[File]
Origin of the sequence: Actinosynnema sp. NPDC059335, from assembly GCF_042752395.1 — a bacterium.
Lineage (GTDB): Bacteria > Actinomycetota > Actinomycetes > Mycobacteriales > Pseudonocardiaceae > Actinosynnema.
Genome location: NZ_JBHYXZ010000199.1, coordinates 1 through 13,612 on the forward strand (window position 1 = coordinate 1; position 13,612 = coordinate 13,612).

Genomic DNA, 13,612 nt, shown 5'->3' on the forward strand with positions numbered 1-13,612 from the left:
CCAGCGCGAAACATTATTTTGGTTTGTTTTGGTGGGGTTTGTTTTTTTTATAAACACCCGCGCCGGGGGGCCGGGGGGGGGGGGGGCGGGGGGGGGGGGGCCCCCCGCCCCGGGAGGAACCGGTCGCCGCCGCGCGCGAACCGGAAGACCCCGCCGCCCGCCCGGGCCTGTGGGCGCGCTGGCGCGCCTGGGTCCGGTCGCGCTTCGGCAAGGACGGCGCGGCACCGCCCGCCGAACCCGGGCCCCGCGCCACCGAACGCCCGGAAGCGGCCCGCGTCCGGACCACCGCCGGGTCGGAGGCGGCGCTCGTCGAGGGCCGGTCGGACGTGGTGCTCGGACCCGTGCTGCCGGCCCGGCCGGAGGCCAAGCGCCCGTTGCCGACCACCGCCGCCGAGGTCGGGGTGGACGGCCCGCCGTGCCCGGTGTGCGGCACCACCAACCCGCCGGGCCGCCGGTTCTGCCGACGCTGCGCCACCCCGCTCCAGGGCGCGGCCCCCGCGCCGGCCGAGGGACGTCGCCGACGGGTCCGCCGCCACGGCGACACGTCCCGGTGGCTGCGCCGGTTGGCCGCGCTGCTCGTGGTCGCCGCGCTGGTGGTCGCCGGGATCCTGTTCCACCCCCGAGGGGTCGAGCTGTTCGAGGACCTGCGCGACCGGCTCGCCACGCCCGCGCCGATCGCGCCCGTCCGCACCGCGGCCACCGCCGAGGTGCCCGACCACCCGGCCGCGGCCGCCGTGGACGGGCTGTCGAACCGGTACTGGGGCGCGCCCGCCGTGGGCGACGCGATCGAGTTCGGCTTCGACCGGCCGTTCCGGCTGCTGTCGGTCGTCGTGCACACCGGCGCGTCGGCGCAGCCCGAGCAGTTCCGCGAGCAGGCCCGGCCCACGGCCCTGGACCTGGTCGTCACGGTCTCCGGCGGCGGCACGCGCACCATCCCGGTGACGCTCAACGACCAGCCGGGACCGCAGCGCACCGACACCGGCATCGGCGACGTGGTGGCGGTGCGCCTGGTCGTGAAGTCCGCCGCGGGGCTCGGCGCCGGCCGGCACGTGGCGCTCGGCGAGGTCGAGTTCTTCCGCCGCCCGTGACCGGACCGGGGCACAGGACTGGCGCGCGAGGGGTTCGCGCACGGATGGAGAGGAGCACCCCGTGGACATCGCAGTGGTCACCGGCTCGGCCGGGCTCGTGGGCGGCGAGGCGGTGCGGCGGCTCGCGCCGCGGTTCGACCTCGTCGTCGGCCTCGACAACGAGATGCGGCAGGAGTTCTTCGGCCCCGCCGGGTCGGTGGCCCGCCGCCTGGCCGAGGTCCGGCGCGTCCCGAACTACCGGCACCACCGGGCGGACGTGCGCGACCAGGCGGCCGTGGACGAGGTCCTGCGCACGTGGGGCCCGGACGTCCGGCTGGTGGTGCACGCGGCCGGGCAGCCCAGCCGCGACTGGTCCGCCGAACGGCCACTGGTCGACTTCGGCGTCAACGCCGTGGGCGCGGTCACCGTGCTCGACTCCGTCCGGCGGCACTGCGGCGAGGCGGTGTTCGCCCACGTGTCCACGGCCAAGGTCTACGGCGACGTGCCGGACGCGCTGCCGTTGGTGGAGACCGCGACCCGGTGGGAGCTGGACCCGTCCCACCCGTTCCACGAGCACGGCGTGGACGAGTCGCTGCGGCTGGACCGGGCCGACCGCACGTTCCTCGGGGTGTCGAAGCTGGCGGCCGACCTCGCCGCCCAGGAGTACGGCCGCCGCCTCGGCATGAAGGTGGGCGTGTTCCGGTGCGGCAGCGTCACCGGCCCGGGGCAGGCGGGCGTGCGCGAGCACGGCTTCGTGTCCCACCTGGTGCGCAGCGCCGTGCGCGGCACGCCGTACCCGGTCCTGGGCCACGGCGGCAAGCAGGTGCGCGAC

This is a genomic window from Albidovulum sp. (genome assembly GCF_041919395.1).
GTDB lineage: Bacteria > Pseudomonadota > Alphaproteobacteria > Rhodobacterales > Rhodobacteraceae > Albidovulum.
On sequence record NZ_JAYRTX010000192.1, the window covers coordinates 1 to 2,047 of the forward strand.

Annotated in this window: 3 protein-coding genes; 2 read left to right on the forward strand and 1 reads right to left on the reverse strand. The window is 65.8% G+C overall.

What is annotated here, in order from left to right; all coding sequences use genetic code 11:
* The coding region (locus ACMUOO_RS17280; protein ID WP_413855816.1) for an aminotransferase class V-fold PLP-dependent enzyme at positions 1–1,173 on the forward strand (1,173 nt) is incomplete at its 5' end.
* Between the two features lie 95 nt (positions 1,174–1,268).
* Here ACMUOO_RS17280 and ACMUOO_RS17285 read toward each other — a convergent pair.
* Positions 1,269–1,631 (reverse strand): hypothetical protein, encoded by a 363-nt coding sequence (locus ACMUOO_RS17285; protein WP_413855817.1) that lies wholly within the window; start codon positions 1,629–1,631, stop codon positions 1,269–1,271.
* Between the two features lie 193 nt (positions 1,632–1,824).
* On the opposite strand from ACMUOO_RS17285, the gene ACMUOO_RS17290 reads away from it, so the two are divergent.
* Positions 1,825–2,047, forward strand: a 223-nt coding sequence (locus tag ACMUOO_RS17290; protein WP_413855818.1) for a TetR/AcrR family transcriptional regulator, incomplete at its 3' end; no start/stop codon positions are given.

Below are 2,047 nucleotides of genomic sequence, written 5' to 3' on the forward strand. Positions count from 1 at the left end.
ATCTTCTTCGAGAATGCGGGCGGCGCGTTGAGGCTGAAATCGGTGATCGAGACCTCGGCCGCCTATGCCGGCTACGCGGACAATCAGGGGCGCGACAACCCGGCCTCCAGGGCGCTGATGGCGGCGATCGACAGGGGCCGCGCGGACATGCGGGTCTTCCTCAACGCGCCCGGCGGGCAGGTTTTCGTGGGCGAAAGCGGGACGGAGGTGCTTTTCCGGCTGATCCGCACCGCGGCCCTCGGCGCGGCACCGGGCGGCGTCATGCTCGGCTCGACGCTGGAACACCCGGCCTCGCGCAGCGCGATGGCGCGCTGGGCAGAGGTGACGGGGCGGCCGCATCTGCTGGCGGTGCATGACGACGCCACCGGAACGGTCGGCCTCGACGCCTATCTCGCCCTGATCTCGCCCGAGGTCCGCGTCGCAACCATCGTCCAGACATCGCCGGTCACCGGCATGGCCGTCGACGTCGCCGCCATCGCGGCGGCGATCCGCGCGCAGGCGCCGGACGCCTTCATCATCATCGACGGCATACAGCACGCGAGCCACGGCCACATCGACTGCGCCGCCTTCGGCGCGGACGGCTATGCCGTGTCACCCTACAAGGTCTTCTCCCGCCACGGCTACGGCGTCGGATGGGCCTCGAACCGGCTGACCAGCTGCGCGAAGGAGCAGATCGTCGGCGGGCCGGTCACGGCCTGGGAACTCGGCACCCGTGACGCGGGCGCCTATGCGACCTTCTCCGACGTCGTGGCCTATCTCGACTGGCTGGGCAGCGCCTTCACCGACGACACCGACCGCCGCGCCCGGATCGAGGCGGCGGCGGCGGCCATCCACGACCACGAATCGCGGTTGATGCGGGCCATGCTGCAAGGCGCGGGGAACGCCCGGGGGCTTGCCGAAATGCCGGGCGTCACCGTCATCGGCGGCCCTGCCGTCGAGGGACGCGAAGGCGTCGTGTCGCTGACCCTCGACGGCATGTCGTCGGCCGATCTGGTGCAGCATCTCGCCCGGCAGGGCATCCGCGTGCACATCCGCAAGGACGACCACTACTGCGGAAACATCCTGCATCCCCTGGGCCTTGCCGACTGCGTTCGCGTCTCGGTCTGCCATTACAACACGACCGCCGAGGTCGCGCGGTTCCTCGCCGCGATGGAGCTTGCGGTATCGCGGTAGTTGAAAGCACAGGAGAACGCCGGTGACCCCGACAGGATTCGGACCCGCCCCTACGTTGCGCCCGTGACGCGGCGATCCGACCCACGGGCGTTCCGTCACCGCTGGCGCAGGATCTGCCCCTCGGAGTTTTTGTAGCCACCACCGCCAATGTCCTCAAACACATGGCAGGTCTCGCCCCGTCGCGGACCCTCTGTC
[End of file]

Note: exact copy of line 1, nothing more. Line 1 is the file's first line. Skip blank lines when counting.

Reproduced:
Origin of the sequence: Actinosynnema sp. NPDC059335, from assembly GCF_042752395.1 — a bacterium.